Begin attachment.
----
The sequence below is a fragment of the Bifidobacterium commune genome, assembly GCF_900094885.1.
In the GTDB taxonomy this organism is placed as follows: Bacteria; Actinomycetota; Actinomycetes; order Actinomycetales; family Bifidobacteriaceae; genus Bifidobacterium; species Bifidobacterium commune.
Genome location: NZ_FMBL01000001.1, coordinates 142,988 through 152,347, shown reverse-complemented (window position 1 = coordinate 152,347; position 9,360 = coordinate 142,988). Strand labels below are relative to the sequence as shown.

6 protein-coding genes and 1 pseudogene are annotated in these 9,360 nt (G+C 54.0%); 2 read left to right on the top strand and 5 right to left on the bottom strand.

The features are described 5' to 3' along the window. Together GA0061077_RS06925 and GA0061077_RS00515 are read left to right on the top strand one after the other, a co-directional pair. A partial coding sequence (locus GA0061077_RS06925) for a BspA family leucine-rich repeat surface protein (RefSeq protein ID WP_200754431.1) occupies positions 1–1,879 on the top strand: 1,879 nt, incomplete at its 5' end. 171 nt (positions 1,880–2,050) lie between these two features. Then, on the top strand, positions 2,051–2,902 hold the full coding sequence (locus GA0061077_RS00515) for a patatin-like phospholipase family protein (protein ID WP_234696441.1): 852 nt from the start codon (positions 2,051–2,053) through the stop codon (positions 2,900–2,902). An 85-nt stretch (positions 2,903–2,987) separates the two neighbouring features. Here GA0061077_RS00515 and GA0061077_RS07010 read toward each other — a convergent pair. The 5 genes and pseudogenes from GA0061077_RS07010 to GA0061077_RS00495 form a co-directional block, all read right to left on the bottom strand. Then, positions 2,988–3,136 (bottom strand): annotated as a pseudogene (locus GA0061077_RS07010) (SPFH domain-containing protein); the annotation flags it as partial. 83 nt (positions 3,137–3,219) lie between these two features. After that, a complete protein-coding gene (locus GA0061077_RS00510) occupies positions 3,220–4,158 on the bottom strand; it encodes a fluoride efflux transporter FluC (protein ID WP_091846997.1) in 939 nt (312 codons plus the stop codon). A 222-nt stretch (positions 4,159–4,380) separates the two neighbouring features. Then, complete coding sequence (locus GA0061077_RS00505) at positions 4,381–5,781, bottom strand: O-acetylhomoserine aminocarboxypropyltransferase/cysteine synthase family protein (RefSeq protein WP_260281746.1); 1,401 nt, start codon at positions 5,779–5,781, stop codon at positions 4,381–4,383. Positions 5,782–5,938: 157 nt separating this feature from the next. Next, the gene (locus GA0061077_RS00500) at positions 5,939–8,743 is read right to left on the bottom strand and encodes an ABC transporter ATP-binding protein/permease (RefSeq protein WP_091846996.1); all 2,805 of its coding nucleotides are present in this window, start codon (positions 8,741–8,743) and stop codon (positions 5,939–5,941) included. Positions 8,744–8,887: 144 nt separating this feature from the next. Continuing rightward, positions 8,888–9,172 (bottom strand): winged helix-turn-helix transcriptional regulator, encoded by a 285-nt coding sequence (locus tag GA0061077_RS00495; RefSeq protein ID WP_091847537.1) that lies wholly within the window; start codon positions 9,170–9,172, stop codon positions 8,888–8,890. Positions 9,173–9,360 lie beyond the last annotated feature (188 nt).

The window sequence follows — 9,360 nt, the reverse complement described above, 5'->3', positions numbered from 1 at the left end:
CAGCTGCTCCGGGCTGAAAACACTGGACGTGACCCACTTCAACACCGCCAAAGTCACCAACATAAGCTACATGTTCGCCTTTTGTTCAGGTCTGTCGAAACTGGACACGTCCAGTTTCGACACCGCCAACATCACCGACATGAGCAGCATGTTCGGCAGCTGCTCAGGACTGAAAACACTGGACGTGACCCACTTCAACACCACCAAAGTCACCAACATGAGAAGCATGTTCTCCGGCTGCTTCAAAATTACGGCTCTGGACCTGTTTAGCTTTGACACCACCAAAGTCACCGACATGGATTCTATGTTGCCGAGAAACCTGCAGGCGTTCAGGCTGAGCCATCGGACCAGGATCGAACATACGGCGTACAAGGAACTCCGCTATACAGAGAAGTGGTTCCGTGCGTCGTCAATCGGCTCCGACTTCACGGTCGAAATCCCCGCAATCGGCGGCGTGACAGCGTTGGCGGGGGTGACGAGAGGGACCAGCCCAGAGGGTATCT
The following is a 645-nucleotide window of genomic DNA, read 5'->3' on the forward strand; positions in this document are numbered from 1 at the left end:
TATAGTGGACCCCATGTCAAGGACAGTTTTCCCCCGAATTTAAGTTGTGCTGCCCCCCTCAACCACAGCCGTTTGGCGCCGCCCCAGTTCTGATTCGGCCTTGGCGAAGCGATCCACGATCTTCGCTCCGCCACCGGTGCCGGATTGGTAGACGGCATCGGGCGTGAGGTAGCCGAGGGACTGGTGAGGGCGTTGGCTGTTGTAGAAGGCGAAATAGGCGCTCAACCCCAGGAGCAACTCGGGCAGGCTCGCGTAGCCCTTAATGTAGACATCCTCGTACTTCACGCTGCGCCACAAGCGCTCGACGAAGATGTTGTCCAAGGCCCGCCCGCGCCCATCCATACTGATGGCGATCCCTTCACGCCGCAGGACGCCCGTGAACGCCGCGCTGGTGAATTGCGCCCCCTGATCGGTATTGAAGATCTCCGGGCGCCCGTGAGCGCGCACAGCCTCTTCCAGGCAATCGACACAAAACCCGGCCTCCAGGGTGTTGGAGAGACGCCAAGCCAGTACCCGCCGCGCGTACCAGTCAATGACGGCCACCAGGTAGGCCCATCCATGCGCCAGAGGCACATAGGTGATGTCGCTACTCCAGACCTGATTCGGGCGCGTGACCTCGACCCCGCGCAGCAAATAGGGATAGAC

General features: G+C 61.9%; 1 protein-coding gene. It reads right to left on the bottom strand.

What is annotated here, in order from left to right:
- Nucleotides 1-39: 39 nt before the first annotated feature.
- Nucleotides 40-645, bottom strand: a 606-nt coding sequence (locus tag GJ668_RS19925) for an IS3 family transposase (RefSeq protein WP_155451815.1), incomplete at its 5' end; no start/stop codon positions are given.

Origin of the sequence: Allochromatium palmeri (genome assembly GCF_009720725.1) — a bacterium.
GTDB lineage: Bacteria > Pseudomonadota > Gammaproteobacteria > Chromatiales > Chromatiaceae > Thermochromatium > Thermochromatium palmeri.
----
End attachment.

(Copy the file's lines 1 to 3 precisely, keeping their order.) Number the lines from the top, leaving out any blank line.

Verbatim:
The sequence below is a fragment of the Bifidobacterium commune genome, assembly GCF_900094885.1.
In the GTDB taxonomy this organism is placed as follows: Bacteria; Actinomycetota; Actinomycetes; order Actinomycetales; family Bifidobacteriaceae; genus Bifidobacterium; species Bifidobacterium commune.
Genome location: NZ_FMBL01000001.1, coordinates 142,988 through 152,347, shown reverse-complemented (window position 1 = coordinate 152,347; position 9,360 = coordinate 142,988). Strand labels below are relative to the sequence as shown.